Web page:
To help make the streets safer in the five most dangerous states, we’re giving away $10 Lyft rides to the first 100 people from those states who register for a safe, sober ride home on New Year’s Eve. To apply, go to our Safe Rides Home campaign page today.

Complete Rankings

Rank State
Deaths per Capita
#1 Wyoming 7.60
#2 South Carolina 6.23
#3 North Dakota 6.09
#4 New Mexico 5.75
#5 Alabama 5.50
#6 Montana 5.33
#7 Texas 5.19
#8 Mississippi 4.96
#9 Arkansas 4.66
#10 Louisiana 4.53
#11 Oklahoma 4.20
#12 Missouri 4.15
#13 Kentucky 4.06
#14 South Dakota 4.02
#15 North Carolina 4.02
#16 Florida 4.00
#17 West Virginia 3.97
#18 Arizona 3.96
#19 Maine 3.74
#20 Tennessee 3.74
#21 Georgia 3.51
#22 Kansas 3.50
#23 Idaho 3.49
#24 Nebraska 3.49
#25 Connecticut 3.34
#26 Delaware 3.33
#27 Oregon 3.31
#28 Indiana 3.30
#29 Wisconsin 3.28
#30 Rhode Island 3.21
#31 Colorado 3.16
#32 Michigan 3.12
#33 Maryland 3.07
#34 Alaska 2.97
#35 Nevada 2.97
#36 Hawaii 2.94
#37 Virginia 2.90
#38 Vermont 2.89
#39 Ohio 2.86
#40 California 2.83
#41 Iowa 2.80
#42 Illinois 2.73
#43 Pennsylvania 2.45
#44 Washington 2.40
#45 DC 2.31
#46 New Hampshire 2.01
#47 Massachusetts 1.75
#48 Utah 1.71
#49 Minnesota 1.52
#50 New York 1.49
#51 New Jersey 1.39


We used newly-released data from the National Highway Traffic Safety Administration, which shows the number of impaired driving deaths in each state in 2017. Then we compared that report’s numbers for each state to 2017 Census population estimates to identify the safest and most dangerous roads on New Year’s Eve, according to the rate of impaired driving deaths.⁶


1. National Highway Traffic Safety Administration, “Traffic Safety Facts 2017 Data, Alcohol-Impaired Driving
2. EconPapers, City University of New York Graduate Center, “New York City Drunk Driving after Uber”; SSRN, Fox School of Business Research Paper, “Show Me the Way to Go Home: An Empirical Investigation of Ride Sharing and Alcohol Related Motor Vehicle Homicide”; SSRN, Western Carolina University, “Ride-Sharing, Fatal Crashes, and Crime”; American Journal of Epidemiology, “Uber and Metropolitan Fatalities in the United States”; MOLL Law Group, “Ride-Sharing Impact on Drunk Driving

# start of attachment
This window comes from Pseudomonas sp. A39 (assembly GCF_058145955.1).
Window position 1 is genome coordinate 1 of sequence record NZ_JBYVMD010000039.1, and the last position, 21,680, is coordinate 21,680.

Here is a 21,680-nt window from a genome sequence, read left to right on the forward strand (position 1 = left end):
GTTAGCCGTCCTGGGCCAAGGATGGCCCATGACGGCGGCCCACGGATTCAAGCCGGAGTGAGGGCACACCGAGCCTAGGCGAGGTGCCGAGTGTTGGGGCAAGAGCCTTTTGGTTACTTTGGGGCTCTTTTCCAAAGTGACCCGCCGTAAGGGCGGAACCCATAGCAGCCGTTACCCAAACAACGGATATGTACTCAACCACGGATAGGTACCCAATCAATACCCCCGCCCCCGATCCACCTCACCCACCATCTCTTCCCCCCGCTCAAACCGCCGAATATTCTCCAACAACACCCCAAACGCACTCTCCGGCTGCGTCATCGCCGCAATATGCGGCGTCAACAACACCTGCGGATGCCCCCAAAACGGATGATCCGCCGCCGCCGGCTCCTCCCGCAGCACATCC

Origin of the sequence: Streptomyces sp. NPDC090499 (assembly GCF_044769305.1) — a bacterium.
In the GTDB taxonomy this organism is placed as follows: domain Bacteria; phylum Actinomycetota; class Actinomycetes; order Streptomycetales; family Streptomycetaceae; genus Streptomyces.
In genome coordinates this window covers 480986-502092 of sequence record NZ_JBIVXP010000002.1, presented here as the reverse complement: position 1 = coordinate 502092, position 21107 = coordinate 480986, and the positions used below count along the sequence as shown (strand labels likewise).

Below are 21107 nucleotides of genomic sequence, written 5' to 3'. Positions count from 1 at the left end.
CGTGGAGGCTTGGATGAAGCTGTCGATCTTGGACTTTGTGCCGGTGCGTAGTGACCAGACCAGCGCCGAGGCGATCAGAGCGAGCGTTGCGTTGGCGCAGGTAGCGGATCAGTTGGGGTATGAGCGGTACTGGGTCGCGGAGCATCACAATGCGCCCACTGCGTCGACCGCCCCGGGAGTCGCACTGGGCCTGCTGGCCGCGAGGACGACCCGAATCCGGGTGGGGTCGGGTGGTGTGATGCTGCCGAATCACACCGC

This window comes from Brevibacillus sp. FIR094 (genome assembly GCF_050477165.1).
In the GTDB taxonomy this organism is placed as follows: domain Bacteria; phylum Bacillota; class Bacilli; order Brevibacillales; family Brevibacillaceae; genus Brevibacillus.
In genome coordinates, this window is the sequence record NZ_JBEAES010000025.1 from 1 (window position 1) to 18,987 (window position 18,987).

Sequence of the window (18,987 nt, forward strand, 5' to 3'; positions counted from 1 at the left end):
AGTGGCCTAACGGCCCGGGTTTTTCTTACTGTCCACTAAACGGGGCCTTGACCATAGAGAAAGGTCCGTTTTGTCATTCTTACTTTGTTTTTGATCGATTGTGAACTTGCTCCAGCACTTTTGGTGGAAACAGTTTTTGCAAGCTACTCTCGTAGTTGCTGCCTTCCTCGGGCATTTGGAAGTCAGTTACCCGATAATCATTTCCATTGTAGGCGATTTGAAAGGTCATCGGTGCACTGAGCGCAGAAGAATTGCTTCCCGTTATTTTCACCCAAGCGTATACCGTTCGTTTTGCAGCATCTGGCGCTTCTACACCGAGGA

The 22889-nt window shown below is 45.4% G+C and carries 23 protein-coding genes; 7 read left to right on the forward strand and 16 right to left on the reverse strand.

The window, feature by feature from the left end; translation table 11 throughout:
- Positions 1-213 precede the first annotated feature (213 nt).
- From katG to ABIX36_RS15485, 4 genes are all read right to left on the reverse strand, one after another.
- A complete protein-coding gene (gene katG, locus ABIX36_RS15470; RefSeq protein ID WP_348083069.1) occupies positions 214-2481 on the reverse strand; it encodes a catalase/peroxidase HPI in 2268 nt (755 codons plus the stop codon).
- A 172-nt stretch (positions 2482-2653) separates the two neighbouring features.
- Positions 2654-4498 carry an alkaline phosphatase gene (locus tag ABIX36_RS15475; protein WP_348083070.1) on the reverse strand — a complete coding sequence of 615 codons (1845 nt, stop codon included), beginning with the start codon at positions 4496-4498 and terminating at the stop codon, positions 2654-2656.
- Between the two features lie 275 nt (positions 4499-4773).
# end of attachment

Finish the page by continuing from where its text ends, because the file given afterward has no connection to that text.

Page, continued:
3. Wallet Hub, “Strictest and Most Lenient States on DUI
4. Wallet Hub, “Strictest and Most Lenient States on DUI
5. Wallet Hub, “Strictest and Most Lenient States on DUI
6. National Highway Traffic Safety Administration, “Traffic Safety Facts 2017 Data, Alcohol-Impaired Driving”; US Census Bureau, “State Population Totals and Components of Change: 2010–2017

Written by Rebecca Edwards

Rebecca has honed her safety and security skills as both a single mom and a college director. Being responsible for the well-being of others helped her learn how to minimize risk and create safe environments. Learn more

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  • G Lowe

    What also would have been good data to include in this is the number of vehicles per capita.

    • Scott T.

      Thanks for the feedback. I’ll ask our data team to look into it.